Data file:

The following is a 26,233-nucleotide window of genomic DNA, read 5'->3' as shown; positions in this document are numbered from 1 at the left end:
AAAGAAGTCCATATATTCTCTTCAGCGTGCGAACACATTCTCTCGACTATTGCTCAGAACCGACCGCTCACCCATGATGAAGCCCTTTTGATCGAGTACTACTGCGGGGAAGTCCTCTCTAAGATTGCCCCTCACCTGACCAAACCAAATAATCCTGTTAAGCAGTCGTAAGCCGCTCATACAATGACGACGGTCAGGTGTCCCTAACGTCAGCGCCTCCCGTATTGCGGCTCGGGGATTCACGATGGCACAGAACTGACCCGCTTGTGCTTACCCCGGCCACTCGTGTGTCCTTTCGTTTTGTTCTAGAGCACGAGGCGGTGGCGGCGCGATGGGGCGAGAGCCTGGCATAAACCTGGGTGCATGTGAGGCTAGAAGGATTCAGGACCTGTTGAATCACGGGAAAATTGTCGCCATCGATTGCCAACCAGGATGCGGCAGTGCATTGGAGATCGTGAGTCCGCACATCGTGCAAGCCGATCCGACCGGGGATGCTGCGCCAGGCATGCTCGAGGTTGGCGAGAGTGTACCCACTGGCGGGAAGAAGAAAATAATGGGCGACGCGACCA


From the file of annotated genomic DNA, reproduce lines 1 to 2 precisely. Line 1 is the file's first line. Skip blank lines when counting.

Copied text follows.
The following is a 26,233-nucleotide window of genomic DNA, read 5'->3' as shown; positions in this document are numbered from 1 at the left end:
AAAGAAGTCCATATATTCTCTTCAGCGTGCGAACACATTCTCTCGACTATTGCTCAGAACCGACCGCTCACCCATGATGAAGCCCTTTTGATCGAGTACTACTGCGGGGAAGTCCTCTCTAAGATTGCCCCTCACCTGACCAAACCAAATAATCCTGTTAAGCAGTCGTAAGCCGCTCATACAATGACGACGGTCAGGTGTCCCTAACGTCAGCGCCTCCCGTATTGCGGCTCGGGGATTCACGATGGCACAGAACTGACCCGCTTGTGCTTACCCCGGCCACTCGTGTGTCCTTTCGTTTTGTTCTAGAGCACGAGGCGGTGGCGGCGCGATGGGGCGAGAGCCTGGCATAAACCTGGGTGCATGTGAGGCTAGAAGGATTCAGGACCTGTTGAATCACGGGAAAATTGTCGCCATCGATTGCCAACCAGGATGCGGCAGTGCATTGGAGATCGTGAGTCCGCACATCGTGCAAGCCGATCCGACCGGGGATGCTGCGCCAGGCATGCTCGAGGTTGGCGAGAGTGTACCCACTGGCGGGAAGAAGAAAATAATGGGCGACGCGACCA